Bankruptcy Basics

  1. What is Bankruptcy?
  2. What can bankruptcy do for you:
  3. What bankruptcy cannot do:
  4. Different types of bankruptcy cases:
  5. Chapter 7 (straight bankruptcy)
  6. Chapter 13 (Reorganization)

What is Bankruptcy?

Bankruptcy is a legal proceeding in which a person who cannot pay his or her bills can get a fresh financial start. The right to file for bankruptcy is provided by federal law, and all bankruptcy cases are handled in federal court. Filing bankruptcy immediately stops all collection actions, at least until your debts are sorted out according to the law. Long term debt, secured by an asset or piece of property, requires ongoing payments in most circumstances.

What can bankruptcy do for you:

Bankruptcy may make it possible for you to:

  1. Eliminate the legal obligation to pay most or all of your debts. This is called a "discharge" of debts. It is designed to give you a fresh start.
  2. Stop foreclosure on your house or mobile home and allow you an opportunity to catch up on missed payments. (Bankruptcy does not, however, automatically eliminate mortgages and other liens on your property without payment. Unless you qualify for a lien avoidance proceeding.)
  3. Prevent repossession of a car or other property, or force the creditor to return property even after it has been repossessed.
  4. Stop wage garnishment, debt collection harassment, and similar creditor actions to collect a debt.
  5. Restore or prevent termination of utility service.
  6. Allow you to challenge the claims of creditors who have committed fraud or who are otherwise trying to collect more than you really owe.

What bankruptcy cannot do:

Bankruptcy cannot, however, cure every financial problem. Nor is it the right step for every individual. In bankruptcy it is not possible to:

  1. Eliminate certain rights of "secured" creditors. A creditor is "secured" if it has taken a mortgage or other lien on property as collateral for a loan. Common examples are car loans and home mortgages. You can force secured creditors to take payments overtime in the bankruptcy process and bankruptcy can eliminate your obligation to pay any additional money on the debt if you decide to give back the property. But you generally cannot keep secured property unless you continue to pay the debt.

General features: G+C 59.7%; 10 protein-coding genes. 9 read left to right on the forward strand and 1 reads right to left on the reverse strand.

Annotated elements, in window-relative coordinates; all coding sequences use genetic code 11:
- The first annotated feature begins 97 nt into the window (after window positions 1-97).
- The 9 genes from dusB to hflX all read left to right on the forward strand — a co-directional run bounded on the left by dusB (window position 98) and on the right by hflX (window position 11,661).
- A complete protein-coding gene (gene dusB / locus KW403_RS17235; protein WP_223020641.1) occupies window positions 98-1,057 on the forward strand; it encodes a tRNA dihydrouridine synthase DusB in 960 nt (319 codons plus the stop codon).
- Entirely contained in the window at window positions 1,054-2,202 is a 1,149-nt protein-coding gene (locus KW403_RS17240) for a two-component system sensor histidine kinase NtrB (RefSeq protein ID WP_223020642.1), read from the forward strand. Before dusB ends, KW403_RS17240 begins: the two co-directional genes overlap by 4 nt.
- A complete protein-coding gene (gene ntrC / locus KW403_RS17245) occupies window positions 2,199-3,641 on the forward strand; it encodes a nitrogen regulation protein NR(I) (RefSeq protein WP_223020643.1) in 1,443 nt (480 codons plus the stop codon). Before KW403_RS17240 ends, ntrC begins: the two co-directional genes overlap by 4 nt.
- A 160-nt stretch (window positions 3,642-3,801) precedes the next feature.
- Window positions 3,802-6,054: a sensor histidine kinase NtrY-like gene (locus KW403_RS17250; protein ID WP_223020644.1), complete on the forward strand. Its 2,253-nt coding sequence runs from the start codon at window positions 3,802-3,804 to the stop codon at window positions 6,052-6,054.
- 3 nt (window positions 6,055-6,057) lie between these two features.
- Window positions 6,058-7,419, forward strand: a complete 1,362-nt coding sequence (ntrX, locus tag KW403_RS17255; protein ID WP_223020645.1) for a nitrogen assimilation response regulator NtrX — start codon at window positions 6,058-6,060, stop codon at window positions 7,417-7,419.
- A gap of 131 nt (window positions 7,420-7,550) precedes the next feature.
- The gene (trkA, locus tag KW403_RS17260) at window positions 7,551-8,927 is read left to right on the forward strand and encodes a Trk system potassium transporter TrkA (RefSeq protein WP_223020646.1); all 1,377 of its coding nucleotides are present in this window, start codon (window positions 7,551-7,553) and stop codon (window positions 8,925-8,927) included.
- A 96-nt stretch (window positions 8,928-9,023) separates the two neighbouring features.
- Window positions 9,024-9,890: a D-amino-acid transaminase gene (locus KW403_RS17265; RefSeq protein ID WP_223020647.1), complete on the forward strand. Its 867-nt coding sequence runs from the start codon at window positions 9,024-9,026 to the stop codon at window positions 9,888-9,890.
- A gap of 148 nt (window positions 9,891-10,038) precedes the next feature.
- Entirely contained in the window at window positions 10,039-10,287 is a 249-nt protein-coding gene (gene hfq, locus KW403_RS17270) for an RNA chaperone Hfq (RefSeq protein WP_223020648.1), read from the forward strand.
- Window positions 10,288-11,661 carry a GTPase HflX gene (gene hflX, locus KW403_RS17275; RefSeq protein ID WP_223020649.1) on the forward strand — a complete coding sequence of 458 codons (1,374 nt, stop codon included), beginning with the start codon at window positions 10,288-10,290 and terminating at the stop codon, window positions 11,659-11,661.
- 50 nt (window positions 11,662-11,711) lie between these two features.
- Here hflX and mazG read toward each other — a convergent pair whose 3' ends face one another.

2. Discharge types of debts singled out by the bankruptcy law for special treatment, such as child support, alimony, most student loans, court restitution orders, criminal fines, and most taxes. (Although in rare circumstances student loans may be dischargeable. Also, special rules apply to taxes making some taxes dischargeable.)
  3. Protect cosigners on your debts. When a relative or friend has co-signed a loan, and the consumer discharges the loan in bankruptcy, the cosigner may still have to repay all or part of the loan.
  4. Discharge debts that arise after bankruptcy has been filed

Different types of bankruptcy cases:

There are four types of consumer bankruptcy cases provided under the law:

Chapter 7 is known as "straight" bankruptcy or "liquidation." It requires an individual to give up property which is not "exempt" under the law, so the property can be sold to pay creditors. Generally, those who file Chapter 7 keep all of their property except property which is very valuable or which is subject to a lien which they cannot afford to pay.

Chapter 11, known as "reorganization," is used by businesses and a few individuals whose debts are very large.

Chapter 12 is reserved for family farmers and fishermen.

Chapter 13 is a type of reorganization used by individuals to pay all or a portion of their debts over a period of years using their current income.